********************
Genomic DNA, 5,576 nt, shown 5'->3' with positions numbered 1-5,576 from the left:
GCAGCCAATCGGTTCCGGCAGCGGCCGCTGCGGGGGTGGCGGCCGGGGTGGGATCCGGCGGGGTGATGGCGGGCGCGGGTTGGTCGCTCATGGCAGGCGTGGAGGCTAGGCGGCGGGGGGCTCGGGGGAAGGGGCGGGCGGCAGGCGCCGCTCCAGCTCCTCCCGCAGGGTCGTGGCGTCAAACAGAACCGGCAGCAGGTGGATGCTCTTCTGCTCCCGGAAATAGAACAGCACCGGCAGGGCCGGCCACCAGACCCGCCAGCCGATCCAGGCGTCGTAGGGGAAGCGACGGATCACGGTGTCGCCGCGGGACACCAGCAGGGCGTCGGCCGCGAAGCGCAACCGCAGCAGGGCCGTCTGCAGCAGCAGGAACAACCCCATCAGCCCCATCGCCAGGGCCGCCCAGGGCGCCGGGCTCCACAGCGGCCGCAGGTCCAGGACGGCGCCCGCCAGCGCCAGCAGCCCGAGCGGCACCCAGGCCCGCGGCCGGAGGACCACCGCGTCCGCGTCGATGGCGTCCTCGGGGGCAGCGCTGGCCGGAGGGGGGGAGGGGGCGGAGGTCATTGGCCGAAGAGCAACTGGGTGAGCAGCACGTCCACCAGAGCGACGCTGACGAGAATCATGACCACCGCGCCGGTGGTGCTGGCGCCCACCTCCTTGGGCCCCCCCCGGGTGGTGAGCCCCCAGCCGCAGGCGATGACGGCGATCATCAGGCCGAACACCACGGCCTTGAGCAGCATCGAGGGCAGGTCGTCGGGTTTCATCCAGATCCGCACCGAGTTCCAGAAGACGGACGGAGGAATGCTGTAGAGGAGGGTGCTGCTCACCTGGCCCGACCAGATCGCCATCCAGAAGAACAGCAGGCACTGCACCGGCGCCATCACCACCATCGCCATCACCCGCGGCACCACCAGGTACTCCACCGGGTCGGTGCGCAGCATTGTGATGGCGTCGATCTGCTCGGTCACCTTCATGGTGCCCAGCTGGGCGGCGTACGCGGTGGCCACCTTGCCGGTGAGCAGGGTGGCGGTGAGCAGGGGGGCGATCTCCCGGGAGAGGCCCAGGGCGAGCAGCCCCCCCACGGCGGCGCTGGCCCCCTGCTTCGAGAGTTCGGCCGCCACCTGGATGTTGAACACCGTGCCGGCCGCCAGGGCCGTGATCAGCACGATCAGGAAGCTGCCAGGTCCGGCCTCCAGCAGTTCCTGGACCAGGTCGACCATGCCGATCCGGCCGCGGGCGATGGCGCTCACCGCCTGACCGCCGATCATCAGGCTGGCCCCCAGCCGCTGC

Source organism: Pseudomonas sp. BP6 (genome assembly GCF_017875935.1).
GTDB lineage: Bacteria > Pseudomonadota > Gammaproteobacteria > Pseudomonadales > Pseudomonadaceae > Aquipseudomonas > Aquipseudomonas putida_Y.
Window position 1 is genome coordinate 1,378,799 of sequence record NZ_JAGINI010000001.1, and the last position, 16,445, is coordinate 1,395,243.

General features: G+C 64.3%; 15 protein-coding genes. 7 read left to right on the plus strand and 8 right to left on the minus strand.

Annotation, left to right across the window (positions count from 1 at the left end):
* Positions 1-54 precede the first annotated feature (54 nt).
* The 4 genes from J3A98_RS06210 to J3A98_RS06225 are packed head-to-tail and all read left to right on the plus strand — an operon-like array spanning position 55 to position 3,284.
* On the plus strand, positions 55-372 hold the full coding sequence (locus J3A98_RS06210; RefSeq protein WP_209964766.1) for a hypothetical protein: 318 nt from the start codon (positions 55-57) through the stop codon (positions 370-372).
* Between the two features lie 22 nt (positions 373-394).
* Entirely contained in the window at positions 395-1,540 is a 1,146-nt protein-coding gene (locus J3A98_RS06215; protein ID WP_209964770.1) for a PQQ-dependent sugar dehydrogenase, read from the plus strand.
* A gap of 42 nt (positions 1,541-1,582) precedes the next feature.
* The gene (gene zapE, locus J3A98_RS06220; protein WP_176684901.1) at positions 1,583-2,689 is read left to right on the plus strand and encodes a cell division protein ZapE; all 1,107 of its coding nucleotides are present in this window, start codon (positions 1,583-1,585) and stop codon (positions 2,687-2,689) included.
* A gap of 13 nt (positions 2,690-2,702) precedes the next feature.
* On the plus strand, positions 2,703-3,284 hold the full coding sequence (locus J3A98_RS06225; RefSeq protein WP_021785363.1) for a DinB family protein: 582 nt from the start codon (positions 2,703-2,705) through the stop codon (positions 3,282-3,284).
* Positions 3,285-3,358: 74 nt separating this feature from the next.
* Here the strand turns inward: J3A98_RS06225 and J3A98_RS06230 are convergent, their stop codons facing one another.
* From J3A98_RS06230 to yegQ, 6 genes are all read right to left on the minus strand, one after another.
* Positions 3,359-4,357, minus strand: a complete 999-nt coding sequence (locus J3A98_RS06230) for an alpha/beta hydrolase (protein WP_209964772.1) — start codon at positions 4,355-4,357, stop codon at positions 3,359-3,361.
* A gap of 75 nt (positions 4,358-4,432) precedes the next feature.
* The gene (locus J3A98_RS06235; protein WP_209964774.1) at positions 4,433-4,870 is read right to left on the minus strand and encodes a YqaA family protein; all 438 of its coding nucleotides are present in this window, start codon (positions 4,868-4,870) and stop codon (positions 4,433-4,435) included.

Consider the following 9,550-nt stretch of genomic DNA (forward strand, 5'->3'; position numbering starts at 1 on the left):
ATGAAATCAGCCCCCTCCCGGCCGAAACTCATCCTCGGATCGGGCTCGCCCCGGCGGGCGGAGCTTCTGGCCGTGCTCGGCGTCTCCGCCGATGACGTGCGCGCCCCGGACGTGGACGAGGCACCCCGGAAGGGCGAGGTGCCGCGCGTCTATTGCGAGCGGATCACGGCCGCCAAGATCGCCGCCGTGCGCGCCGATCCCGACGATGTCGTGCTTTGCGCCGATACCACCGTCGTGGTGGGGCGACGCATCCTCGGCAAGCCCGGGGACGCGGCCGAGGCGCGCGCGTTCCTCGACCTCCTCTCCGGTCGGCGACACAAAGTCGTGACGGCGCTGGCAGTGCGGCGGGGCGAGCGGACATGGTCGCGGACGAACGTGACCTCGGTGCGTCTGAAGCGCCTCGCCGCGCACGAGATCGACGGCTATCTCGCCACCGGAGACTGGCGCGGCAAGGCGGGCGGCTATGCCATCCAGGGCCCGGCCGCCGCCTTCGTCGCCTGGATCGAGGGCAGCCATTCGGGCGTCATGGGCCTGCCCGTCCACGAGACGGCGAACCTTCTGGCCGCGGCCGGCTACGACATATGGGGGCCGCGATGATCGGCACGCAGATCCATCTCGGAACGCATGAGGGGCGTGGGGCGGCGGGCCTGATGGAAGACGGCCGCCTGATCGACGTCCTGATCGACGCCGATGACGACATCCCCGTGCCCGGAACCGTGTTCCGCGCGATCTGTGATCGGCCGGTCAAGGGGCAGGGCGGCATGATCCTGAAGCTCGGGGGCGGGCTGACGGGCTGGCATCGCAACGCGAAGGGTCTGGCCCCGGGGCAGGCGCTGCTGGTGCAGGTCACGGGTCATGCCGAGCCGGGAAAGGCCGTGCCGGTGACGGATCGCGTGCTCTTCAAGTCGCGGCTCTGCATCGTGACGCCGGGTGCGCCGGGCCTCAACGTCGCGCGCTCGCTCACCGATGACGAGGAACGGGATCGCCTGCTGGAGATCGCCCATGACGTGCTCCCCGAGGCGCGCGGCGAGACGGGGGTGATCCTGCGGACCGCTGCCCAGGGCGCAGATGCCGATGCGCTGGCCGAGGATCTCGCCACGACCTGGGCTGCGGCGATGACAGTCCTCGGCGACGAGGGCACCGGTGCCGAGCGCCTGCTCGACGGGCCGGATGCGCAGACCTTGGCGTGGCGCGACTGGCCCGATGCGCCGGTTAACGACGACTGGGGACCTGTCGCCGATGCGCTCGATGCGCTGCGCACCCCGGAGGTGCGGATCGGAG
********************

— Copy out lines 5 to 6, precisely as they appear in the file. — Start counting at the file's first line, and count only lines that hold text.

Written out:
Window position 1 is genome coordinate 1,378,799 of sequence record NZ_JAGINI010000001.1, and the last position, 16,445, is coordinate 1,395,243.

General features: G+C 64.3%; 15 protein-coding genes. 7 read left to right on the plus strand and 8 right to left on the minus strand.